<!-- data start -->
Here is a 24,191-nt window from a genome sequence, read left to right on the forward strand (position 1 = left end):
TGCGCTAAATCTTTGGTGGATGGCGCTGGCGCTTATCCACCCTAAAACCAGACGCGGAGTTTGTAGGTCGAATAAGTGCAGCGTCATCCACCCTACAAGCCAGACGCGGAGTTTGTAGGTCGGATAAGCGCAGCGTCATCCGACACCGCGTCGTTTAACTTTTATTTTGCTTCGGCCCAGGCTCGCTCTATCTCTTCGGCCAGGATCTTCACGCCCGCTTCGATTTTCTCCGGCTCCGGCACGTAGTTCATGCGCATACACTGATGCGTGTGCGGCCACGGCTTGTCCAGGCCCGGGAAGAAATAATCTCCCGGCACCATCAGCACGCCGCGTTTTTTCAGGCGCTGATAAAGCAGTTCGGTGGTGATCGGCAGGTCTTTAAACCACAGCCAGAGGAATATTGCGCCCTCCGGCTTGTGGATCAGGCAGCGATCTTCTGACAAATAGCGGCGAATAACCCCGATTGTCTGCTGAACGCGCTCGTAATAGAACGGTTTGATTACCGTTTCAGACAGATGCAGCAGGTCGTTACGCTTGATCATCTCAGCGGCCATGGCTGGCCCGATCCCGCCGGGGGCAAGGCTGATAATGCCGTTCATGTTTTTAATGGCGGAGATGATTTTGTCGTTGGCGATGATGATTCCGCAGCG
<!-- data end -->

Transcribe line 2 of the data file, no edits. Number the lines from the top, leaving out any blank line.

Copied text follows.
TGCGCTAAATCTTTGGTGGATGGCGCTGGCGCTTATCCACCCTAAAACCAGACGCGGAGTTTGTAGGTCGAATAAGTGCAGCGTCATCCACCCTACAAGCCAGACGCGGAGTTTGTAGGTCGGATAAGCGCAGCGTCATCCGACACCGCGTCGTTTAACTTTTATTTTGCTTCGGCCCAGGCTCGCTCTATCTCTTCGGCCAGGATCTTCACGCCCGCTTCGATTTTCTCCGGCTCCGGCACGTAGTTCATGCGCATACACTGATGCGTGTGCGGCCACGGCTTGTCCAGGCCCGGGAAGAAATAATCTCCCGGCACCATCAGCACGCCGCGTTTTTTCAGGCGCTGATAAAGCAGTTCGGTGGTGATCGGCAGGTCTTTAAACCACAGCCAGAGGAATATTGCGCCCTCCGGCTTGTGGATCAGGCAGCGATCTTCTGACAAATAGCGGCGAATAACCCCGATTGTCTGCTGAACGCGCTCGTAATAGAACGGTTTGATTACCGTTTCAGACAGATGCAGCAGGTCGTTACGCTTGATCATCTCAGCGGCCATGGCTGGCCCGATCCCGCCGGGGGCAAGGCTGATAATGCCGTTCATGTTTTTAATGGCGGAGATGATTTTGTCGTTGGCGATGATGATTCCGCAGCG